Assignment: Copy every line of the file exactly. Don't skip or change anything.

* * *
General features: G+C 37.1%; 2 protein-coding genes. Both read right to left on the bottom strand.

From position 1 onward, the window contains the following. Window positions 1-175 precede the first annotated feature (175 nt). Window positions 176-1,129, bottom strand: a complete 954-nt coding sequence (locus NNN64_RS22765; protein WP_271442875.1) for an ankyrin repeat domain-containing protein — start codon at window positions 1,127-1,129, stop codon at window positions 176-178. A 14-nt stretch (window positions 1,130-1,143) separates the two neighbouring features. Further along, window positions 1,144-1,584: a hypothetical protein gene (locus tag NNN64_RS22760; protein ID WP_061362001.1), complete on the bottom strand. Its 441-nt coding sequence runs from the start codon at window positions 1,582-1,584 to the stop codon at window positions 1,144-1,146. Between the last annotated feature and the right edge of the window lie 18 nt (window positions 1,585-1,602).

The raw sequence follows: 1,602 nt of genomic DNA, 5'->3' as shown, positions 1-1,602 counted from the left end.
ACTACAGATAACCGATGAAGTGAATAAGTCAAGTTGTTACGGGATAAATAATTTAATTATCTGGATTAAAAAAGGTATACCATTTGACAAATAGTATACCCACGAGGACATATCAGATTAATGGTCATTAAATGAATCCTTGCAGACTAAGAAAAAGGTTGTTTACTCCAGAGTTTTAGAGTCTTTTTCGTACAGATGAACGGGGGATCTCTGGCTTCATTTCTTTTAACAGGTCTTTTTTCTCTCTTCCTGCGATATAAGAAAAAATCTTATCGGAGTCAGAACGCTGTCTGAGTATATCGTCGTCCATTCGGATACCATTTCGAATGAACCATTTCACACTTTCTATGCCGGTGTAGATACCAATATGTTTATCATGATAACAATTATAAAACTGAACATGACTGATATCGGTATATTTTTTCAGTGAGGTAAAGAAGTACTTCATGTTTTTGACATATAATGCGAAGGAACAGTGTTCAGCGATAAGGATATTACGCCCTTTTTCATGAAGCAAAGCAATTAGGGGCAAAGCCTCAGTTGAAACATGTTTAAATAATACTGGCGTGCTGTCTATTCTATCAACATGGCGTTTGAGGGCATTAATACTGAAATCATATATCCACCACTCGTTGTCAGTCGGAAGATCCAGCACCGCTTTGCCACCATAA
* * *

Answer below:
General features: G+C 37.1%; 2 protein-coding genes. Both read right to left on the bottom strand.

From position 1 onward, the window contains the following. Window positions 1-175 precede the first annotated feature (175 nt). Window positions 176-1,129, bottom strand: a complete 954-nt coding sequence (locus NNN64_RS22765; protein WP_271442875.1) for an ankyrin repeat domain-containing protein — start codon at window positions 1,127-1,129, stop codon at window positions 176-178. A 14-nt stretch (window positions 1,130-1,143) separates the two neighbouring features. Further along, window positions 1,144-1,584: a hypothetical protein gene (locus tag NNN64_RS22760; protein ID WP_061362001.1), complete on the bottom strand. Its 441-nt coding sequence runs from the start codon at window positions 1,582-1,584 to the stop codon at window positions 1,144-1,146. Between the last annotated feature and the right edge of the window lie 18 nt (window positions 1,585-1,602).

The raw sequence follows: 1,602 nt of genomic DNA, 5'->3' as shown, positions 1-1,602 counted from the left end.
ACTACAGATAACCGATGAAGTGAATAAGTCAAGTTGTTACGGGATAAATAATTTAATTATCTGGATTAAAAAAGGTATACCATTTGACAAATAGTATACCCACGAGGACATATCAGATTAATGGTCATTAAATGAATCCTTGCAGACTAAGAAAAAGGTTGTTTACTCCAGAGTTTTAGAGTCTTTTTCGTACAGATGAACGGGGGATCTCTGGCTTCATTTCTTTTAACAGGTCTTTTTTCTCTCTTCCTGCGATATAAGAAAAAATCTTATCGGAGTCAGAACGCTGTCTGAGTATATCGTCGTCCATTCGGATACCATTTCGAATGAACCATTTCACACTTTCTATGCCGGTGTAGATACCAATATGTTTATCATGATAACAATTATAAAACTGAACATGACTGATATCGGTATATTTTTTCAGTGAGGTAAAGAAGTACTTCATGTTTTTGACATATAATGCGAAGGAACAGTGTTCAGCGATAAGGATATTACGCCCTTTTTCATGAAGCAAAGCAATTAGGGGCAAAGCCTCAGTTGAAACATGTTTAAATAATACTGGCGTGCTGTCTATTCTATCAACATGGCGTTTGAGGGCATTAATACTGAAATCATATATCCACCACTCGTTGTCAGTCGGAAGATCCAGCACCGCTTTGCCACCATAA